PHILADELPHIA — Bernie SandersBernard (Bernie) SandersChris Murphy’s profile rises with gun tragedies Clip shows Larry David and Bernie Sanders reacting after discovering they're related For now, Trump dossier creates more questions than answers MORE moved for Democrats to choose Hillary ClintonHillary Diane Rodham ClintonChris Murphy’s profile rises with gun tragedies DNC, RNC step up cyber protections Gun proposal picks up GOP support MORE as the party’s presidential nominee on Tuesday night in a gesture meant to unite the party heading into the general election contest against Republican Donald TrumpDonald John TrumpIvanka Trump pens op-ed on kindergartners learning tech Bharara, Yates tamp down expectations Mueller will bring criminal charges Overnight Cybersecurity: Equifax security employee left after breach | Lawmakers float bill to reform warrantless surveillance | Intel leaders keeping collusion probe open MORE.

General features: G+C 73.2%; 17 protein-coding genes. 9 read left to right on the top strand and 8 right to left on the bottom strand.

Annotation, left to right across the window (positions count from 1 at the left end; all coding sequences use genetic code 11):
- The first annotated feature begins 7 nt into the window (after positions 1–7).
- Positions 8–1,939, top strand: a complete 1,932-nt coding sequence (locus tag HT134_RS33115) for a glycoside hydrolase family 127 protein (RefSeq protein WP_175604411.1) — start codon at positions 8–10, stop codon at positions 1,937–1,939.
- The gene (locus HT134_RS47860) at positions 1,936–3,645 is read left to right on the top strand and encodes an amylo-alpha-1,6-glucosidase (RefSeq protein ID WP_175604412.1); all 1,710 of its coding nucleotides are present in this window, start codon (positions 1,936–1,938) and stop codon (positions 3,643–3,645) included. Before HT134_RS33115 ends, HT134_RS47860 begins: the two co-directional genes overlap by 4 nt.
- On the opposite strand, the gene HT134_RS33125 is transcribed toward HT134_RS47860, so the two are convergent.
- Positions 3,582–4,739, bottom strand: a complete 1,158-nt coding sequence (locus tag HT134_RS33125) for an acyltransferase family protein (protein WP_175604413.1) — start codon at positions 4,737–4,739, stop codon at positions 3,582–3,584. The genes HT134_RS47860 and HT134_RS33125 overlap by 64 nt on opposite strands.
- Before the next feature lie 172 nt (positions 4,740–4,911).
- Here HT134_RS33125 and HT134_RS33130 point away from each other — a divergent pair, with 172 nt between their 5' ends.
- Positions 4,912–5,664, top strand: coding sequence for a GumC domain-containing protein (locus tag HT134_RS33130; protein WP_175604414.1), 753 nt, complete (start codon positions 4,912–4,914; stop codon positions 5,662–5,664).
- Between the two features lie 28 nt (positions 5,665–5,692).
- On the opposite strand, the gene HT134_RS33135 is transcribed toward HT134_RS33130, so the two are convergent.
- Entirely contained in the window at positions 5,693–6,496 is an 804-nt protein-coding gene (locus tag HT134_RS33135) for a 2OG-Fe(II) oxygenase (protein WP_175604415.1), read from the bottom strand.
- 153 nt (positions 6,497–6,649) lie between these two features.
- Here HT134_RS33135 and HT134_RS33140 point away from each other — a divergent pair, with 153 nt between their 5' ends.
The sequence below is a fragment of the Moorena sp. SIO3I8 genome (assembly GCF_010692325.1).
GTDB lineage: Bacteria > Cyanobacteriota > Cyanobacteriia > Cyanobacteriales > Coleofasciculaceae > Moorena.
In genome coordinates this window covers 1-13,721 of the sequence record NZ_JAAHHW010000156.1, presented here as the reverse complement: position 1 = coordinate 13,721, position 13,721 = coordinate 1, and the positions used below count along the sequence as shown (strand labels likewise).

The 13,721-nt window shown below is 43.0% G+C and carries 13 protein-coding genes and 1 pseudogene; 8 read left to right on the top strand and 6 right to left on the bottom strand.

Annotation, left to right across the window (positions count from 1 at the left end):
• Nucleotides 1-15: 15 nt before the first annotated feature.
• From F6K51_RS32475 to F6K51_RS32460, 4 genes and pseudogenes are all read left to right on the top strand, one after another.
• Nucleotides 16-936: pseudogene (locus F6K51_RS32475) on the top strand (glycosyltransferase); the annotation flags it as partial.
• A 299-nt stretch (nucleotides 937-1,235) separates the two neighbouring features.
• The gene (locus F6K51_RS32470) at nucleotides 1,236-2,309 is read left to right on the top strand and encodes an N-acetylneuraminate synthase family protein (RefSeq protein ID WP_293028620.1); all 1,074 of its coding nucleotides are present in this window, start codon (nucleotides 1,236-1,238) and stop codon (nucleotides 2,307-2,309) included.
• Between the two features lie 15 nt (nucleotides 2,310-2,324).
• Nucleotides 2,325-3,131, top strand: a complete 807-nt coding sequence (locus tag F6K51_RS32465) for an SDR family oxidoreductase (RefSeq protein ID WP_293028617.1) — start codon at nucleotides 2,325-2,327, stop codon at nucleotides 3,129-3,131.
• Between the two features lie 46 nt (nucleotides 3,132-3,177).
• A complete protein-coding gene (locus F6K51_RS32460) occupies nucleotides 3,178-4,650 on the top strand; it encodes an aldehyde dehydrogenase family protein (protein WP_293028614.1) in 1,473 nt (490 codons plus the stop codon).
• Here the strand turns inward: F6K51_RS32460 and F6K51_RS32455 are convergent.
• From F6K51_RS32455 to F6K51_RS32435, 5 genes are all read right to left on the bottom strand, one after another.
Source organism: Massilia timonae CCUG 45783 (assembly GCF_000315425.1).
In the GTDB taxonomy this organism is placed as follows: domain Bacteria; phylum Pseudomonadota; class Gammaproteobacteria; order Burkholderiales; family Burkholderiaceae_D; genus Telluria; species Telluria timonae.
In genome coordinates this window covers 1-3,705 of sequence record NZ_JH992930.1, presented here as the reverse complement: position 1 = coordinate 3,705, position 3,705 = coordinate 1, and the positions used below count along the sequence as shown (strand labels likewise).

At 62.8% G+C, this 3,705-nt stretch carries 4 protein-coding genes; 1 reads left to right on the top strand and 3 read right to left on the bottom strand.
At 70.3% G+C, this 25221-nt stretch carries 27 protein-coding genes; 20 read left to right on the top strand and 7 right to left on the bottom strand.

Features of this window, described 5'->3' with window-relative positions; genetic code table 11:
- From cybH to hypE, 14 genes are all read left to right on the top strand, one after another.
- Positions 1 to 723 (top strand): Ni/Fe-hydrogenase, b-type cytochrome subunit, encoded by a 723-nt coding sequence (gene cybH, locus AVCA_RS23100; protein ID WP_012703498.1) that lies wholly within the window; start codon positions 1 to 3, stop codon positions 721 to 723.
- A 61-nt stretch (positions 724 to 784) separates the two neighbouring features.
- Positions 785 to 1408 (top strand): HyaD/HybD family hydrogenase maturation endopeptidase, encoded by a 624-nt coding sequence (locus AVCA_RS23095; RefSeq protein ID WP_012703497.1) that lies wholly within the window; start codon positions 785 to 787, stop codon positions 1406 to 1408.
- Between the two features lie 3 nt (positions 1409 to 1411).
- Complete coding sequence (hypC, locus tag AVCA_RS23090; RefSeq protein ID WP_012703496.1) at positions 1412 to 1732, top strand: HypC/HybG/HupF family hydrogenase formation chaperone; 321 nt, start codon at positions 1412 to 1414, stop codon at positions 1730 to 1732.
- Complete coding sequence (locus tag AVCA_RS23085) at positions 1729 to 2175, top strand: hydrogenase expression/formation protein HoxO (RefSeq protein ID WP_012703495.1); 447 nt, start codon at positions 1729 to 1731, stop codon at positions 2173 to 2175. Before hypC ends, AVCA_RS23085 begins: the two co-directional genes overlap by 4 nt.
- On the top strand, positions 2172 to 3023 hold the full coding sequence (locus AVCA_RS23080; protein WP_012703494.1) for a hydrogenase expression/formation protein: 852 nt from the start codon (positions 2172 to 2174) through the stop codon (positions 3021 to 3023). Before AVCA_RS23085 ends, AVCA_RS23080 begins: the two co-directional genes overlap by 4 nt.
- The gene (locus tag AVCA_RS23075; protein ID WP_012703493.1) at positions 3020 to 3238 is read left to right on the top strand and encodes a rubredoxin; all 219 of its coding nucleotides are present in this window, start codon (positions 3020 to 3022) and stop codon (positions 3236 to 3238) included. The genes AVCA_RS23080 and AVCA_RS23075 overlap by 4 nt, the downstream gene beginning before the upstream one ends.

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Delegates spent nearly two hours Tuesday going through a formal roll call vote, allowing Sanders supporters to cast their votes for him one final time. 

The party arranged the state-by-state vote so that Vermont would go last, giving Sanders a dramatic stage to nominate Clinton one day after he delivered an impassioned plea at the Democratic National Convention here for his backers to get behind her.

Sanders sat smiling and beaming from his perch within the Vermont delegation as his state’s delegate chairwoman talked about how he had “changed the trajectory of this country.”

Anticipation in the arena built as Sanders took the microphone and moved to suspend procedural rules so a voice vote could be held.


“I move that Hillary Clinton be selected as the nominee of the Democratic Party for the presidency of the United States,” he said.



Convention Chairwoman Marcia FudgeMarcia FudgeLawmakers push regulators on how Amazon's Whole Foods deal could affect 'food deserts' Dems announce 'unity commission' members If Democrats want to take back the White House start now MORE said that Sanders had “moved in the spirit of unity” to hold an acclamation vote.



The “ayes” resonated throughout the Wells Fargo Center, drowning out a small contingent of “nays.”



The crowd erupted in cheers. Sanders hugged his wife, Jane Sanders. Delegates danced and held signs with Clinton’s campaign logo. 

Only a few delegates remained holding their “Bernie” signs as he climbed the stairs to leave the arena, making Clinton the first woman in history to be the standard-bearer for a major political party.